Unfortunately, the two ways in which Descartes defends his idea of God as “clear and distinct” are unsatisfactory. He first claims to “clearly understand that there is more reality in an infinite substance than in a finite one” in order to negate the possibility that the idea of God “represents something unreal.”[xi] In other words, an infinitely large house has more reality for Descartes than the finitely large house you and I may live in. For this claim to be valid, reality must be quantifiable, rather than absolute. Indeed, Descartes has been said to fall in the tradition of accepting the idea of degrees of reality; while humans are real, God and angels of greater perfection are more real.[xii] At the outset, however, this appears unreasonable; an object, once real, cannot be made more or less real. The only way reality can be quantified is if an infinitely large house contains more reality by consisting of more real materials, like bricks and tiles, and taking up more real space. Even if Descartes intended this interpretation of reality, more reality in the idea of God does not in fact guarantee a clearer and more distinct idea. After all, he found his idea of cold to lack clarity or accessibility as a mere material falsity, in spite of the “real and positive” quality of his idea.[xiii] Therefore, the reality of the idea of God has little to do with its clarity and distinctness.
Descartes again unsuccessfully defends his idea of God as clear and distinct, when asserting that “it is enough that I understand the infinite, and that I judge that all the attributes which I clearly perceive and know to imply some perfection—and perhaps countless others of which I am ignorant—are present in God either formally or eminently to make the idea … of God … clear and distinct.”[xiv] If, however, certain attributes of God are not and can never be accessible to him by his own definition of clear perception, he can never have a clear idea of God.[xv] He claims he can “understand the infinite,” and therefore access the infinite without truly grasping it, as one can touch a mountain without embracing it.[xvi] This mountain analogy does not suffice here, though.[xvii] A mountain cannot be embraced due to its sheer size, like God’s infinite nature. The sides of the mountains, however, are still within reach to a human being, while all of God’s attributes are infinite and should be inaccessible to Descartes, a finite being. Descartes believes he understands God’s infiniteness by acknowledging that some attributes of God are inaccessible. This is precisely what prevents him from having a “clear” understanding of the idea of God, however. Since his “perception… cannot be distinct without being clear,” Descartes’ idea of God, according to his own defense, is neither clear nor distinct.[xviii]
Based on both of Descartes’ defenses, the modified Premise 2) appears unjustifiable. Nevertheless, the idea of God cannot be so easily deemed inaccessible and unclear because it is a mere absence. While the absence of heat can only lead to cold, an absence of finiteness can be construed in two ways—nothingness or infiniteness. The infinite nature of God is certainly not equal to nothingness. Consequently, unlike the idea of cold, the idea of God cannot be a total absence. On the other hand, God’s infinite nature cannot simply be an inaccessible, unclear absence of boundaries. Just as the nature of heat consists of more energy and activity in atoms than the nature of cold, the nature of infiniteness, within our own space-time continuum, would consist of more energy and activity than anything finite. For example, drawing a finite line requires one to actively stop drawing and create an absence of line that an infinite line would not have. Therefore, the idea of God cannot be a mere absence, like the idea of cold, and in that sense can indeed be accessible to the attentive mind.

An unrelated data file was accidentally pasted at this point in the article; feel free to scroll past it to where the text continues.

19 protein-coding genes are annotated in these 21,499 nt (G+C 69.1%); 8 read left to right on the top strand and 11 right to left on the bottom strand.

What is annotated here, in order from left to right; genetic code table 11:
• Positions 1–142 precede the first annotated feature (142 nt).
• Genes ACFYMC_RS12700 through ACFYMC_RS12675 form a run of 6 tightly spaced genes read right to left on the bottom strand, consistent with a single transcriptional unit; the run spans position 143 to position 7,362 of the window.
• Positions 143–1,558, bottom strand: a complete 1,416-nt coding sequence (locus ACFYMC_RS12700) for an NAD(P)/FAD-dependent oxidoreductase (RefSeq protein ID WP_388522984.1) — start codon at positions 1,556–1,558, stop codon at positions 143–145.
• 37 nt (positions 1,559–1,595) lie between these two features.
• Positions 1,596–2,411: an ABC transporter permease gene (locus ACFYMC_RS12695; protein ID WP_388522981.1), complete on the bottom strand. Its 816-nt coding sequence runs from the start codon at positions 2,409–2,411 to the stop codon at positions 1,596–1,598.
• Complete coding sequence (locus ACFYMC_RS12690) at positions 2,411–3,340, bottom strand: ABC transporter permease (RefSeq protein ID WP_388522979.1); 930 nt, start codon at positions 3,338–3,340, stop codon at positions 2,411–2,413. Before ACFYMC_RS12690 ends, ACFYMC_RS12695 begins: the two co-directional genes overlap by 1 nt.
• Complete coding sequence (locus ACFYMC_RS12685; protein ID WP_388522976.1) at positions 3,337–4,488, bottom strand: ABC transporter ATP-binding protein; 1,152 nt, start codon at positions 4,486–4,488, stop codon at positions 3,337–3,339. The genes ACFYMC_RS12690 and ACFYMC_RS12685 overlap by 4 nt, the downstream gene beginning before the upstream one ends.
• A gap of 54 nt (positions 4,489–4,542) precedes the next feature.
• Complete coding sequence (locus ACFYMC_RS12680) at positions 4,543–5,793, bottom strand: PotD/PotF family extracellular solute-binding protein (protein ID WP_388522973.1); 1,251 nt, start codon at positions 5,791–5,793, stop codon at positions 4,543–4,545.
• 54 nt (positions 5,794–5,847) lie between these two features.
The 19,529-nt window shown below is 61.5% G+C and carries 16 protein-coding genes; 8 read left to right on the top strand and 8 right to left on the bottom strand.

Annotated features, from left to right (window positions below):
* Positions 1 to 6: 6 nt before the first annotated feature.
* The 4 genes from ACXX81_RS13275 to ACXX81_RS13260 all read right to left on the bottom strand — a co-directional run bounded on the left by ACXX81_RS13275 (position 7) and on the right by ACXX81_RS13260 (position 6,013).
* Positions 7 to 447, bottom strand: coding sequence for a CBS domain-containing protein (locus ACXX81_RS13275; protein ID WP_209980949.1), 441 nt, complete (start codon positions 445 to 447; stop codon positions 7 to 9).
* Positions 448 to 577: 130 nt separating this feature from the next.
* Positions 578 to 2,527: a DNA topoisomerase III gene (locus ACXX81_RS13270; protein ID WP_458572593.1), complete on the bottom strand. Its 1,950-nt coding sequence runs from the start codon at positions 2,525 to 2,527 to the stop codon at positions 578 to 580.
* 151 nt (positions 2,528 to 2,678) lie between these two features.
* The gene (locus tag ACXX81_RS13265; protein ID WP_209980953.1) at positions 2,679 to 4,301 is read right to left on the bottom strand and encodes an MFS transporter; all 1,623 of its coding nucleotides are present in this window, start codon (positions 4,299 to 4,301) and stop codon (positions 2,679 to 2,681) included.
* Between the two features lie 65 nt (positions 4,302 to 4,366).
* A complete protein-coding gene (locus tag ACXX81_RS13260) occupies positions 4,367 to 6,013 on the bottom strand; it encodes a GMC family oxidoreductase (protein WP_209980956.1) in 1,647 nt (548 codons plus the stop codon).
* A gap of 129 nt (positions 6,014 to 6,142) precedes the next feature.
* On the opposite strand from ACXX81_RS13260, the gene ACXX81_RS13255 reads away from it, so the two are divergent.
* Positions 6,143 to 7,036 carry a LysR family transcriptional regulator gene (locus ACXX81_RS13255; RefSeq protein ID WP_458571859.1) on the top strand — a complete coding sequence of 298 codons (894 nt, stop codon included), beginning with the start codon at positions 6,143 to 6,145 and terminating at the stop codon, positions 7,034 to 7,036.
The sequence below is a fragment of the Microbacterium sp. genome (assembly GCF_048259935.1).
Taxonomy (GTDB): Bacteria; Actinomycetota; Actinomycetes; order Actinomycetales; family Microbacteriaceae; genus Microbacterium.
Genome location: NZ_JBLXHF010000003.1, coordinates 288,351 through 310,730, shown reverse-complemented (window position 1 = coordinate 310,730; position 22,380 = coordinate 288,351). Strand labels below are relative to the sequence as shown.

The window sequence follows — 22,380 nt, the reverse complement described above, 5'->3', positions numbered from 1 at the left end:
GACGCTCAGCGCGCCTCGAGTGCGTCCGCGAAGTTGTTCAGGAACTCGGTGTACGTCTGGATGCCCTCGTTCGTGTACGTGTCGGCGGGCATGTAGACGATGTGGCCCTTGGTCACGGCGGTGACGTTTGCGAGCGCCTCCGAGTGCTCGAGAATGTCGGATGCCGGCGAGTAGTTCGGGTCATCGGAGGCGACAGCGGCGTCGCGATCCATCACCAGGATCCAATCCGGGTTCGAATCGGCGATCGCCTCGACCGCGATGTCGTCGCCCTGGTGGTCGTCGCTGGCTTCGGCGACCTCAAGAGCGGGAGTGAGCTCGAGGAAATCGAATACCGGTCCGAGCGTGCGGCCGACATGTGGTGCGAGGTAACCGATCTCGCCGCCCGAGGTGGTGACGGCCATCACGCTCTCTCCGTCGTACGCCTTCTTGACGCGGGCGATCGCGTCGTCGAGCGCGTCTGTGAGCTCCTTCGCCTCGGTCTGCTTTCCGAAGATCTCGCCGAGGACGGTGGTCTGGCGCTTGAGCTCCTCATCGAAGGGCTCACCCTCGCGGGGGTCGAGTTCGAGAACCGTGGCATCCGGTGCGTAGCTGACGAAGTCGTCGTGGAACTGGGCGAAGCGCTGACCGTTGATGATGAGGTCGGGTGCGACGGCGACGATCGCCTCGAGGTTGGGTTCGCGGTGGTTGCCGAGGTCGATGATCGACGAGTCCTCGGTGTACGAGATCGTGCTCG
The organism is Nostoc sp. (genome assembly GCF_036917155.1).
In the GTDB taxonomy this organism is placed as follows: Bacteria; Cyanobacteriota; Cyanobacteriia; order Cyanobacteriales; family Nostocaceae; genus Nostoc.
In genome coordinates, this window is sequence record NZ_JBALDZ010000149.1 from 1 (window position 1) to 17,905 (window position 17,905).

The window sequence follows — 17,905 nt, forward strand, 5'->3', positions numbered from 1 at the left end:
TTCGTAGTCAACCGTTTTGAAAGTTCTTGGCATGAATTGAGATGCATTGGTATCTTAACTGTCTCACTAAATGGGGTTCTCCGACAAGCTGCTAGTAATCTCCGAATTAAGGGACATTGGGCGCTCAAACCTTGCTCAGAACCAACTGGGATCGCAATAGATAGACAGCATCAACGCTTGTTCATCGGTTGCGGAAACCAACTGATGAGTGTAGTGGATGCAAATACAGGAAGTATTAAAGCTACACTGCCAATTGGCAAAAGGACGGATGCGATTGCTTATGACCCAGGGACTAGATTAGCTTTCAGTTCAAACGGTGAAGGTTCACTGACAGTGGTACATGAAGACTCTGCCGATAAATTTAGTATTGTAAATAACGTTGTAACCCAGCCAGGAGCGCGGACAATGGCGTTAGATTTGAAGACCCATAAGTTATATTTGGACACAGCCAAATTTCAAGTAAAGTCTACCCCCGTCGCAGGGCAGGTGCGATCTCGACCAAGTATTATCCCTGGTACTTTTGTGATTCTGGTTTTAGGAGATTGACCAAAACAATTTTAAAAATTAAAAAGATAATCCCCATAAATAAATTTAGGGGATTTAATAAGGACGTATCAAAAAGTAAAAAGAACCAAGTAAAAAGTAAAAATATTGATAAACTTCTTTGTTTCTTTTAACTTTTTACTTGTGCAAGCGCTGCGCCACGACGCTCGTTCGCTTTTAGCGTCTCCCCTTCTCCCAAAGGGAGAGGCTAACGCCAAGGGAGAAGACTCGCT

Likewise, although Descartes’ incomplete understanding of God may prove that God’s infinite nature is inherently inaccessible to finite beings like ourselves and therefore unclear, the idea of God’s infinite nature must be at least somewhat accessible to Descartes if the idea is conceivable at all. Of course, this might imply that every idea, even the idea of cold, must be conceived and accessed by us and is therefore clear. Descartes’ idea of cold was deemed unclear by Descartes himself, however, only because it represented an absence. Since we can be sure that the idea of God cannot simply be an absence of boundaries, Descartes’ idea of cold is accessible, because it is conceivable; his idea of cold is not an idea of an absence, which would be impossible to be clear.
Of course, we cannot modify Premise 2) to be “we have a [clear and distinct] idea of God,” unless this modified Premise 2) is in fact true. Thus, we still need to prove that the idea of God is distinct. By the definition of God as “infinite, <eternal, immutable,> independent, supremely intelligent, supremely powerful, and which created both myself and everything … that exists,” there cannot possibly be another perception that overlaps with this one.[xix] If there is another idea of a being that shares God’s supreme power, this being would naturally encompass the power of the first idea of God, making the first idea of God no longer supremely powerful. Similarly, if another being could have “created both myself and everything … that exists,” the original idea of God could not also have created everything. Therefore, as long as the idea of God is clear, by definition, it is also distinct from all other perceptions.
Consequently, the idea of God is clear and distinct, justifying the modified Premise 2) that “we have a [clear and distinct] idea of God.” It now follows from the modified Premise 1) and Premise 2) that all clear and distinct ideas require a formal and eminent cause, that we have a clear and distinct idea of God, and that the idea of God, therefore, does require a formal or eminent cause. Since Premise 2), that “the objective reality of [our idea of God] is not contained in us either formally or eminently,” assumes that a cause for Descartes’ idea of God does exist, both modifications to his premises necessarily fix the initial loophole in Premise 1) to maintain the truth of this assumption.